This cartoon is part of a new series I developed with Motista to parody the state of traditional market research. Motista is giving away a signed print of this cartoon to the first five readers who share a comment or suggest a cartoon idea at the Motista blog.
A few years ago, I worked on a brand trying to mine the brand essence of a new product launch for kids. An outside expert was brought in. After months of intensive study (and a fair amount of our market research budget), he distilled the brand into two words: “benign rebellion”.
It cracked me up because the description was so academic (particularly for a kids’ brand), because it took so much effort to get there, and because it didn’t really tell us anything new. Yet, we accepted it as gospel because it had come from the insights guru.
By investing in an outside consultant to tell us what our consumers wanted, it left me feeling further away, not closer, to the consumer. We relied on an insight guru to tell us what would have been stronger had we drawn the conclusion (and developed the insights) ourselves.
Motista co-founder Alan Zorfas expands this topic on their blog on “internal enlightenment”:
“At a meeting just last week a marketing executive leaned over and remarked, ‘We’re just guessing most of the time, aren’t we?’ … To penetrate the unconscious mind and go deeper, we hire “the insight guru,” and embark on a long and expensive process to find out what consumers really want…”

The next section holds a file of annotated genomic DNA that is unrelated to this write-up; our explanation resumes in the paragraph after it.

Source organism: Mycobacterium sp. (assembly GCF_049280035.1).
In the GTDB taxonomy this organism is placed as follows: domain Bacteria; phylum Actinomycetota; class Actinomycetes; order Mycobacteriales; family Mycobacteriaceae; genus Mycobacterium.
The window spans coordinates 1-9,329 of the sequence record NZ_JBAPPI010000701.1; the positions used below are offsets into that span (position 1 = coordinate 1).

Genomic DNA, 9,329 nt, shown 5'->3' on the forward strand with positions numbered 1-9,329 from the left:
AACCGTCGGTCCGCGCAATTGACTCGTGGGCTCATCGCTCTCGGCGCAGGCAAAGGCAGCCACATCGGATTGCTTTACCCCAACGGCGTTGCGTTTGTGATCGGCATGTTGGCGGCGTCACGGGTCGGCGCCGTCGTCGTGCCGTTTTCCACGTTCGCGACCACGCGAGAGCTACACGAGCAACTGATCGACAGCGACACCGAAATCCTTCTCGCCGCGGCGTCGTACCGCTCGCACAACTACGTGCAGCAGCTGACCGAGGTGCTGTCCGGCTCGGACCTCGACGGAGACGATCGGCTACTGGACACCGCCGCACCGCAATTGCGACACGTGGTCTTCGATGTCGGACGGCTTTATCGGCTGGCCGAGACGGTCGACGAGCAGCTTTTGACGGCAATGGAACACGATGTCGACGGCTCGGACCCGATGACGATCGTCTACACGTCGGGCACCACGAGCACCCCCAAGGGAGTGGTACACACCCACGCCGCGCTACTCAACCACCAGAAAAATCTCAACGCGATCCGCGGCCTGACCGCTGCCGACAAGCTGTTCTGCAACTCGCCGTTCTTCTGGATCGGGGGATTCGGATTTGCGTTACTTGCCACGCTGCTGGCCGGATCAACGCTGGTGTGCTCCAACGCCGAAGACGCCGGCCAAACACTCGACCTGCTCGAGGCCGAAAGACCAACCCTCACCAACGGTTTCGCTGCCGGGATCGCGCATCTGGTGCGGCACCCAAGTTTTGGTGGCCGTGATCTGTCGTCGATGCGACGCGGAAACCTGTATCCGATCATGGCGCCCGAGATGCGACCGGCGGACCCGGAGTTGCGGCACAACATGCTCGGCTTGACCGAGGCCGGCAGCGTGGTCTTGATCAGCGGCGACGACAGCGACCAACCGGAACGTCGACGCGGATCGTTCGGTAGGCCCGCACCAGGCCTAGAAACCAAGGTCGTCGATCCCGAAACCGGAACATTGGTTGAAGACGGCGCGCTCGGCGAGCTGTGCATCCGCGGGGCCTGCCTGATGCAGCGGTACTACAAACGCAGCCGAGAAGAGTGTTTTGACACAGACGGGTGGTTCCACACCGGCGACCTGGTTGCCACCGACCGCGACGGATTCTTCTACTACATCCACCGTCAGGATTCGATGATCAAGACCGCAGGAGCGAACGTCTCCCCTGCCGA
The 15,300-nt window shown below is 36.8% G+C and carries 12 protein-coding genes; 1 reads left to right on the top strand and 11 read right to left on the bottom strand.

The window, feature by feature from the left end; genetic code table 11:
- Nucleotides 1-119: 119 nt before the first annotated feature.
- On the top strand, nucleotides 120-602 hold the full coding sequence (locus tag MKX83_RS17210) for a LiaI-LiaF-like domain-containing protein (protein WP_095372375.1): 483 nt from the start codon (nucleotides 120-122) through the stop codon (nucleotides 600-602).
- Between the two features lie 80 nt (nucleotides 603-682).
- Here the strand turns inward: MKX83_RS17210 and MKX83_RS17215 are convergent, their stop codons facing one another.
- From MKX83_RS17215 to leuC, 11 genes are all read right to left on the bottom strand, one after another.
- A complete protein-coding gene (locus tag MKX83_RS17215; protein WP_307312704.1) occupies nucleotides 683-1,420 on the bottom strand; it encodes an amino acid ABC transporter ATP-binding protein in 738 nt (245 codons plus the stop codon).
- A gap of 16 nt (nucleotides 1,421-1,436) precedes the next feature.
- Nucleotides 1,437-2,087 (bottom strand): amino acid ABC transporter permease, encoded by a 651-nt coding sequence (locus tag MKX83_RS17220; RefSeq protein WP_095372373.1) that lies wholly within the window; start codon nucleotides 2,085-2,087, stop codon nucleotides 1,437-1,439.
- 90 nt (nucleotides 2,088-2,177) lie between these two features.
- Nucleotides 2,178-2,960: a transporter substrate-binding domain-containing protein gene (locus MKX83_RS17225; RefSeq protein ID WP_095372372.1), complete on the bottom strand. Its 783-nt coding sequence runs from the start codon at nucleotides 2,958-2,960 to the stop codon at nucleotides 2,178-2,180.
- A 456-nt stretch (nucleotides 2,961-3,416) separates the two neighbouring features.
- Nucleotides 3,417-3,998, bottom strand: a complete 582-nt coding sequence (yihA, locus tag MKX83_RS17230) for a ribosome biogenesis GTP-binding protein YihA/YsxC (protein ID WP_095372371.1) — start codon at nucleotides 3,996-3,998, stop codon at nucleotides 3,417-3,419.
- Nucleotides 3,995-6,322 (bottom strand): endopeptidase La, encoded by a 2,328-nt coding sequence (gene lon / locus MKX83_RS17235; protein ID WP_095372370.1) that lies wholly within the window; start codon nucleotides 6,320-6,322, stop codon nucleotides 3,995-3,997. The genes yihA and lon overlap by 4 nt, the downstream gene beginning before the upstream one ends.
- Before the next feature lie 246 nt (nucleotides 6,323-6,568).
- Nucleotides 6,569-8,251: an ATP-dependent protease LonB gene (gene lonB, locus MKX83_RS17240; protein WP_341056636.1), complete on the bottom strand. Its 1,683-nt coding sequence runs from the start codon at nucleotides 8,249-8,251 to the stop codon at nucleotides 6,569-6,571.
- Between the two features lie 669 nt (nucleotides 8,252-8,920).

7 CommentsJoin the Discussion
Mars Dorian says
hahah, nice one, Tom.
I’m very careful with the term “guru” nowadays, because it has the become a buzz word.
Some gurus get so high of themselves, that they completely lost the ability to connect with what they are known for – as for me, I’m always for intuition and trial and error.
Only Jesus had all the answers…maybe 😉
The typical market research answer: It depends.
As someone who works in the field, it always bugs me a little bit when people ask what the insights tell us. The insights are really just what we (hopefully) learn from interacting with the true source — what the consumers tell us. Rather than a guru, an oracle or anything of that type, the insights person should really, at their best, act as a conduit and (when necessary) a translator. I know I would personally much rather be viewed as a tour guide through the lives of the consumer than the detached guru on the mountain.
Dennis Moons says
I just don’t get it. Companies hire these gurus, then they leave them with non-actionable bullshit and the company will praise them for it, keeping the guru-ness in tact.
Do companies want to be fooled or why do you think this practice continues?
Jason Cross says
It’s all about deniability/ separability.
If (when) the resulting marketing/advertising doesn’t work, then internally everyone can blame the external consultancy… and then move on to the next project.
Have seen this happen at many levels, up to and including board level > the expertise and ability to deliver the same or better results (or plans/ strategies etc) often exists internally, but senior managers/ boards prefer to hear it from external “gurus” .. somehow it’s more believeable – or gives them the wiggle room to not be as directly responsible (and therefore to blame, and therefore have to take the consequences, like resign or be fired).